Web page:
SAN FRANCISCO (CBS SF) — A terminally ill 29-year-old woman from San Francisco is giving more thought on her decision to die by assisted suicide two days after her husband’s birthday on Nov. 1.

In a new video, Brittany Maynard said that timing depends entirely on how rapidly her cancer progresses and the severity of her symptoms.

“If November 2 comes along and I’ve passed, I hope my family is still proud of me and the choices I made,” she says in the video recorded Oct. 13-14. “And if November 2 comes along and I’m still alive, I know that we’ll just still be moving forward as a family out of love for each other and that that decision will come later.”

The newlywed, who was living in San Francisco at the time, learned she had terminal brain cancer last January after months of suffering from debilitating headaches. In April, UC San Francisco told her she had six months to live. Maynard has had her life-ending medication since shortly after that.

Earlier this month, Maynard released a YouTube video on her decision to move from her home state of California in order to access death with dignity laws in Oregon. The nonprofit Compassion & Choices is helping her chronicle her choice to die through a campaign to expand assisted suicide laws around the nation.

“The worst thing that could happen to me is that I wait too long. My most terrifying set of seizures was about a week or so ago,” Maynard says in the video. “I remember looking at my husband’s face at one point and thinking, ‘I know this is my husband, but I can’t say his name,’ and ended up going to the hospital.”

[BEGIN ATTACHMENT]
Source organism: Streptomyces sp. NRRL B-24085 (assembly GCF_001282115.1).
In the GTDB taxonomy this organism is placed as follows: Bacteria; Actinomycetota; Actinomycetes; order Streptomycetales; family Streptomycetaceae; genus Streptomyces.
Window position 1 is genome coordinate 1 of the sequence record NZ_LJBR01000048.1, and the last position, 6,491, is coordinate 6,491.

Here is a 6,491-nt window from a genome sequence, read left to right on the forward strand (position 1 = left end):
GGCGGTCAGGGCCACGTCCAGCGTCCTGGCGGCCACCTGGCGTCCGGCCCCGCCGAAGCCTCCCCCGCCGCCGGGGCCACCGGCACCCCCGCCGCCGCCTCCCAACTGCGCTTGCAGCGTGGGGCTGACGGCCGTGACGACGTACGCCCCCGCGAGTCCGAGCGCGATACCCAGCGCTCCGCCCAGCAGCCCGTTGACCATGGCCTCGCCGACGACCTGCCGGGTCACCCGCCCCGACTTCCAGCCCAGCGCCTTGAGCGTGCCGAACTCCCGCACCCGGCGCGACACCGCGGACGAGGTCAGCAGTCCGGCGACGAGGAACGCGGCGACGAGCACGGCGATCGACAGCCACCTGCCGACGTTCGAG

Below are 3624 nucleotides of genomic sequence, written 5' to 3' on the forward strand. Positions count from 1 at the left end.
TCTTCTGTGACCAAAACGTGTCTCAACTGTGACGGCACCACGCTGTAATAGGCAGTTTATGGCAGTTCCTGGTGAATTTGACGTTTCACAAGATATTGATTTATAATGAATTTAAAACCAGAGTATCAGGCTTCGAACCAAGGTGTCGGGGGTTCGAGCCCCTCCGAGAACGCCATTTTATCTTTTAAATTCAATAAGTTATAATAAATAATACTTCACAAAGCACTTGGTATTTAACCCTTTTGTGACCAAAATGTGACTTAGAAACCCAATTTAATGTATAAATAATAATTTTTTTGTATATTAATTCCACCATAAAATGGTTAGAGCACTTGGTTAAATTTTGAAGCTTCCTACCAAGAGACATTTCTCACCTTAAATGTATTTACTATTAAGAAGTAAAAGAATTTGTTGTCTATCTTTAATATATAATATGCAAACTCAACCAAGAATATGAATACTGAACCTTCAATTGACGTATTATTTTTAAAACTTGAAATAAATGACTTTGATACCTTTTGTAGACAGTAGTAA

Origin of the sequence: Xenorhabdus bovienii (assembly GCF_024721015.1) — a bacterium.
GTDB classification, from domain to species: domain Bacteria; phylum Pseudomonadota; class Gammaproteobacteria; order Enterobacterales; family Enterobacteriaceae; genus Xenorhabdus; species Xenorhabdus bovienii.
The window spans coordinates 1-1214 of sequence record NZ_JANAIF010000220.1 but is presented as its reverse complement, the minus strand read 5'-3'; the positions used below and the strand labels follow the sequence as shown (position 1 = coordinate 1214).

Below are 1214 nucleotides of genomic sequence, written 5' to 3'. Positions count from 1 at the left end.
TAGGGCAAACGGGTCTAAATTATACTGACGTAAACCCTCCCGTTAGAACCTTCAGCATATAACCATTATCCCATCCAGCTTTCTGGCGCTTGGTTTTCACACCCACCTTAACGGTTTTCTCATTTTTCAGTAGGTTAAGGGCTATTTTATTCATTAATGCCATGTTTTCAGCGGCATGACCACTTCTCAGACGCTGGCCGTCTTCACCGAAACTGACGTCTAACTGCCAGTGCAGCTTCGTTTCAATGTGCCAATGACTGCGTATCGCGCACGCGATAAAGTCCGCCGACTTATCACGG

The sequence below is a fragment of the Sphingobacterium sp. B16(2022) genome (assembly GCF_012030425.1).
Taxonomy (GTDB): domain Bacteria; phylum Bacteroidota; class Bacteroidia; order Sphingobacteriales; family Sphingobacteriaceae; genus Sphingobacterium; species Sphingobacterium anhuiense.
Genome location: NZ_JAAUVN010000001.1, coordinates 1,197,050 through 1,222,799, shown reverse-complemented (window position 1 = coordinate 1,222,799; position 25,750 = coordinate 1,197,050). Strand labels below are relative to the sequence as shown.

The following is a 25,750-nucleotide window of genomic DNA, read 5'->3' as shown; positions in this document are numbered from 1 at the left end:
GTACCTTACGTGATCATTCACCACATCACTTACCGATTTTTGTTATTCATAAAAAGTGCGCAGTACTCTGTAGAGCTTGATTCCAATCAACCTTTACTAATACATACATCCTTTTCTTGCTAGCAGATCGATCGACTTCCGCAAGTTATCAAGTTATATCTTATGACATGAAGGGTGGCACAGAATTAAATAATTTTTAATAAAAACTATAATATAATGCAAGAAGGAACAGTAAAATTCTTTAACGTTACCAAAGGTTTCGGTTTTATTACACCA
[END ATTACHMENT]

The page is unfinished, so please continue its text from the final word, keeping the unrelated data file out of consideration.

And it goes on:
CBS This Morning Interviews Brittany Maynard:

With few options in California, Maynard and her family moved to Portland where she met the criteria for Oregon’s Death with Dignity Act. Since the law went into effect in 1997, 1,173 people have had prescriptions written under the act, and 752 have used them to die.

Maynard recently blogged about a trip she took with her husband to the Grand Canyon, which she said  gave her a needed distraction from her battle with cancer.

As Maynard continues to chronicle her journey, she says part of her legacy is influencing policy so all Americans can access death with dignity laws.

“But beyond that public policy goal, my goals really are quite simple,” Maynard concludes in the video, “and they mostly do boil down to my family and friends, and making sure they all know how important they are to me and how much I love them.”

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